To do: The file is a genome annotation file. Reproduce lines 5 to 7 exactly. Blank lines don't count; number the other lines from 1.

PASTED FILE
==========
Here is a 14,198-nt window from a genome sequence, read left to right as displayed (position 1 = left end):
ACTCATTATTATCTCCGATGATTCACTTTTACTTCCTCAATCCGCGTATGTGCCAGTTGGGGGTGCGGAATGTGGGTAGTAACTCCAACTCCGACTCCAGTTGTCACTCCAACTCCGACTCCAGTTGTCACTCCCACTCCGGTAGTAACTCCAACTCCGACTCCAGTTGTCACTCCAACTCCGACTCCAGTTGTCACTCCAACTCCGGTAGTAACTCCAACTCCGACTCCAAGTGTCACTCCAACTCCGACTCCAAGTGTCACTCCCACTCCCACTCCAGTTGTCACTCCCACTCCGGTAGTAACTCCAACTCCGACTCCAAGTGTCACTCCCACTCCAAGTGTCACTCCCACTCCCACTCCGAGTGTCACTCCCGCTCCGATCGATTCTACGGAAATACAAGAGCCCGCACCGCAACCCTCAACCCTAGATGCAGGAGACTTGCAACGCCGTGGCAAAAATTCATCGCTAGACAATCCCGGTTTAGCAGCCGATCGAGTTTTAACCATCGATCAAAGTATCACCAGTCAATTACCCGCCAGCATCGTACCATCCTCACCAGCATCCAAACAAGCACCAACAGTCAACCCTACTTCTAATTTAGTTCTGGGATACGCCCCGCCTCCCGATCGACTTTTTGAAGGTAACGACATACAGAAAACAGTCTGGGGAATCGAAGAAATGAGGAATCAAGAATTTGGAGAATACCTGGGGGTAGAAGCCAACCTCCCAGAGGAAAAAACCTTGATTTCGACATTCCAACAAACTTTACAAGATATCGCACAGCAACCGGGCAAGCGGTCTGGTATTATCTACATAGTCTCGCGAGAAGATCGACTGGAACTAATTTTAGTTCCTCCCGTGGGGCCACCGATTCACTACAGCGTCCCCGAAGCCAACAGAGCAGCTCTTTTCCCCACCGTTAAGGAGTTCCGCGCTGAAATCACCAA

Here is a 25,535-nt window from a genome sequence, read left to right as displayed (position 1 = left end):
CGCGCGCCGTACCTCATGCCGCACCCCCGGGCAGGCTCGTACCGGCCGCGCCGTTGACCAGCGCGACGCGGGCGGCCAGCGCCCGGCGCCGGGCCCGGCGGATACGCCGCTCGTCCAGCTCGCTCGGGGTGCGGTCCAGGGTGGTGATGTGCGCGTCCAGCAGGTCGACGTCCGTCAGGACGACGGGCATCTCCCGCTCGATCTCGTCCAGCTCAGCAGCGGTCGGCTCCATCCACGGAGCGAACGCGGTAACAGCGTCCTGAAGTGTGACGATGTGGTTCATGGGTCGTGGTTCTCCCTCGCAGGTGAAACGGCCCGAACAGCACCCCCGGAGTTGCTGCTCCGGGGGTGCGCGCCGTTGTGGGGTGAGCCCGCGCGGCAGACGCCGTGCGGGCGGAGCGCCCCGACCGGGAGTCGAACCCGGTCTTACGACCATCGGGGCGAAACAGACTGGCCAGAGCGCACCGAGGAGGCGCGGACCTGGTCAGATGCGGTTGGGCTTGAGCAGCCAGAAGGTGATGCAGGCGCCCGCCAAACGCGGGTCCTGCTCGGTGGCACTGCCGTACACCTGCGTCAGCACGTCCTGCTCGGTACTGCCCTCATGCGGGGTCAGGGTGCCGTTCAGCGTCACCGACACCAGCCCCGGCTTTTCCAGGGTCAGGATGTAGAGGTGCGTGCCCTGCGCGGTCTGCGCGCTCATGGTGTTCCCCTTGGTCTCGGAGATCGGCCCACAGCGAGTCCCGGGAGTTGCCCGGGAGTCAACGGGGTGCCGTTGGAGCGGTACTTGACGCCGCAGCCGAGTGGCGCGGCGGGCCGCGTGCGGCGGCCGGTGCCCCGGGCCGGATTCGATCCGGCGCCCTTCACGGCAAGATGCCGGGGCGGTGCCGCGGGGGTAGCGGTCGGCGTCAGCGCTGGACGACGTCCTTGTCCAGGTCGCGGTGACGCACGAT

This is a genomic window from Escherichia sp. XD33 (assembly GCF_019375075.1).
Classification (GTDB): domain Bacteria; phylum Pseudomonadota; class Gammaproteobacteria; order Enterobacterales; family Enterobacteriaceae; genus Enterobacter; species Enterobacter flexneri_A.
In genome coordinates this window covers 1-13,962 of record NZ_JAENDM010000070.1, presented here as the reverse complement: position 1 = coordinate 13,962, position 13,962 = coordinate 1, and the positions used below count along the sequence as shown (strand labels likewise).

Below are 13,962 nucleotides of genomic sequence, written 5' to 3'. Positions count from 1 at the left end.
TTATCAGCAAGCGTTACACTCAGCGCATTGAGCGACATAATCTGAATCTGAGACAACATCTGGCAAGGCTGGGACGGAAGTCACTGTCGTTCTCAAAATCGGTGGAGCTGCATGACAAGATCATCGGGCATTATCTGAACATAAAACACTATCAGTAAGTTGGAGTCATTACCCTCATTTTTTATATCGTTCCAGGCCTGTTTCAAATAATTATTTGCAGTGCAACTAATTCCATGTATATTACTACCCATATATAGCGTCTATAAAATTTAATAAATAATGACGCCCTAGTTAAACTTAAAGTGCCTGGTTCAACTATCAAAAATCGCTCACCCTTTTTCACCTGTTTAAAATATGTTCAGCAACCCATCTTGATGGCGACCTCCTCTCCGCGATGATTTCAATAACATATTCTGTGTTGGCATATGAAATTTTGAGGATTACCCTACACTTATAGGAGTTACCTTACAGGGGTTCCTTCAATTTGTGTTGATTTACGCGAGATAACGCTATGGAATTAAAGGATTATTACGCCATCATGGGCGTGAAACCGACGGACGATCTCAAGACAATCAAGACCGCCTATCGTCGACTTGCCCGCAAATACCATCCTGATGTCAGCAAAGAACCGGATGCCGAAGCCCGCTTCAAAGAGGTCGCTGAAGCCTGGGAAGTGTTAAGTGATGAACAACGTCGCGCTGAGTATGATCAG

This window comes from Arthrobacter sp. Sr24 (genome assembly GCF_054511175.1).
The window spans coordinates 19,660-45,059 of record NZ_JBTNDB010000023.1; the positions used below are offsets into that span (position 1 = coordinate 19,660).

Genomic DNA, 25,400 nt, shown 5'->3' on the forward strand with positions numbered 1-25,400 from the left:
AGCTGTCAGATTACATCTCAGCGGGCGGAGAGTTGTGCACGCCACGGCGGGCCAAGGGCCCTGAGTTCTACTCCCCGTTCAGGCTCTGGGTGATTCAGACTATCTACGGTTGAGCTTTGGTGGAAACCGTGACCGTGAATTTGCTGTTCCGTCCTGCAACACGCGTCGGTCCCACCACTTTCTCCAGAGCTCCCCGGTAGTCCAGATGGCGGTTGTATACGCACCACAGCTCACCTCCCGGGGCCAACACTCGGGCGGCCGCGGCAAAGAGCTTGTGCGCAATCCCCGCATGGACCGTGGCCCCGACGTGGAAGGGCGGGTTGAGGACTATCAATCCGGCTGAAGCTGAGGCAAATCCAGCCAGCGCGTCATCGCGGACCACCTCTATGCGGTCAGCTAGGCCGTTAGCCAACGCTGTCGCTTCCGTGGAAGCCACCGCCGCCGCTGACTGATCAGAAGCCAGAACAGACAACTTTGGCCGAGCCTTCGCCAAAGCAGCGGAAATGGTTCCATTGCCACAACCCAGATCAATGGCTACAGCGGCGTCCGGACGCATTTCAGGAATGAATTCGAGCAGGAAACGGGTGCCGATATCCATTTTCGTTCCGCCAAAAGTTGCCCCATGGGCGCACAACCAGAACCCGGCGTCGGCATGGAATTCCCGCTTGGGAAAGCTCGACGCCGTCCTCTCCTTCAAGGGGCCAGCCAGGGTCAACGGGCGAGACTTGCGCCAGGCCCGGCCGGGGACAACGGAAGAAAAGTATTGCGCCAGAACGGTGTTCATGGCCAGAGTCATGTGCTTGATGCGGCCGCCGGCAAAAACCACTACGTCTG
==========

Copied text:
This is a genomic window from Escherichia sp. XD33 (assembly GCF_019375075.1).
Classification (GTDB): domain Bacteria; phylum Pseudomonadota; class Gammaproteobacteria; order Enterobacterales; family Enterobacteriaceae; genus Enterobacter; species Enterobacter flexneri_A.
In genome coordinates this window covers 1-13,962 of record NZ_JAENDM010000070.1, presented here as the reverse complement: position 1 = coordinate 13,962, position 13,962 = coordinate 1, and the positions used below count along the sequence as shown (strand labels likewise).